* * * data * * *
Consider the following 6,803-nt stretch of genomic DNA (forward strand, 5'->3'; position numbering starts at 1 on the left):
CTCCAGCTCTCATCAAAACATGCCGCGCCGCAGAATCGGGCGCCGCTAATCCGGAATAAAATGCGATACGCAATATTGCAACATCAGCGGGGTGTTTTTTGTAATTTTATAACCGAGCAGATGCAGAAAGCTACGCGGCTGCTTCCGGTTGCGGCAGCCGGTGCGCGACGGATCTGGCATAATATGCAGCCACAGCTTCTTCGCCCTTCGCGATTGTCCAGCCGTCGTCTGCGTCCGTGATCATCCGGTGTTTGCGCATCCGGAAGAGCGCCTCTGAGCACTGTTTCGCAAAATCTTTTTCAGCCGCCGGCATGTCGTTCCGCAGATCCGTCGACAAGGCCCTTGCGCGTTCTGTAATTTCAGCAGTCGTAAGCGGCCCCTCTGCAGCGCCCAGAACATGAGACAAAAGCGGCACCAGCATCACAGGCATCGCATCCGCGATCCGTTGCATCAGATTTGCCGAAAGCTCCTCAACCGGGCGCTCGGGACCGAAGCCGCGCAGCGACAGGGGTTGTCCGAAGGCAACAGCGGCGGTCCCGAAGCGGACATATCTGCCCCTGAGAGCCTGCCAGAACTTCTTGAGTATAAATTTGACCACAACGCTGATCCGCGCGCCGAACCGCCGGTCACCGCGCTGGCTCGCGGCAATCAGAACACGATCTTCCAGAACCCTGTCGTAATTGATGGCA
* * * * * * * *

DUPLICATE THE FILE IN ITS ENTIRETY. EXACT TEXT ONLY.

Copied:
Consider the following 6,803-nt stretch of genomic DNA (forward strand, 5'->3'; position numbering starts at 1 on the left):
CTCCAGCTCTCATCAAAACATGCCGCGCCGCAGAATCGGGCGCCGCTAATCCGGAATAAAATGCGATACGCAATATTGCAACATCAGCGGGGTGTTTTTTGTAATTTTATAACCGAGCAGATGCAGAAAGCTACGCGGCTGCTTCCGGTTGCGGCAGCCGGTGCGCGACGGATCTGGCATAATATGCAGCCACAGCTTCTTCGCCCTTCGCGATTGTCCAGCCGTCGTCTGCGTCCGTGATCATCCGGTGTTTGCGCATCCGGAAGAGCGCCTCTGAGCACTGTTTCGCAAAATCTTTTTCAGCCGCCGGCATGTCGTTCCGCAGATCCGTCGACAAGGCCCTTGCGCGTTCTGTAATTTCAGCAGTCGTAAGCGGCCCCTCTGCAGCGCCCAGAACATGAGACAAAAGCGGCACCAGCATCACAGGCATCGCATCCGCGATCCGTTGCATCAGATTTGCCGAAAGCTCCTCAACCGGGCGCTCGGGACCGAAGCCGCGCAGCGACAGGGGTTGTCCGAAGGCAACAGCGGCGGTCCCGAAGCGGACATATCTGCCCCTGAGAGCCTGCCAGAACTTCTTGAGTATAAATTTGACCACAACGCTGATCCGCGCGCCGAACCGCCGGTCACCGCGCTGGCTCGCGGCAATCAGAACACGATCTTCCAGAACCCTGTCGTAATTGATGGCA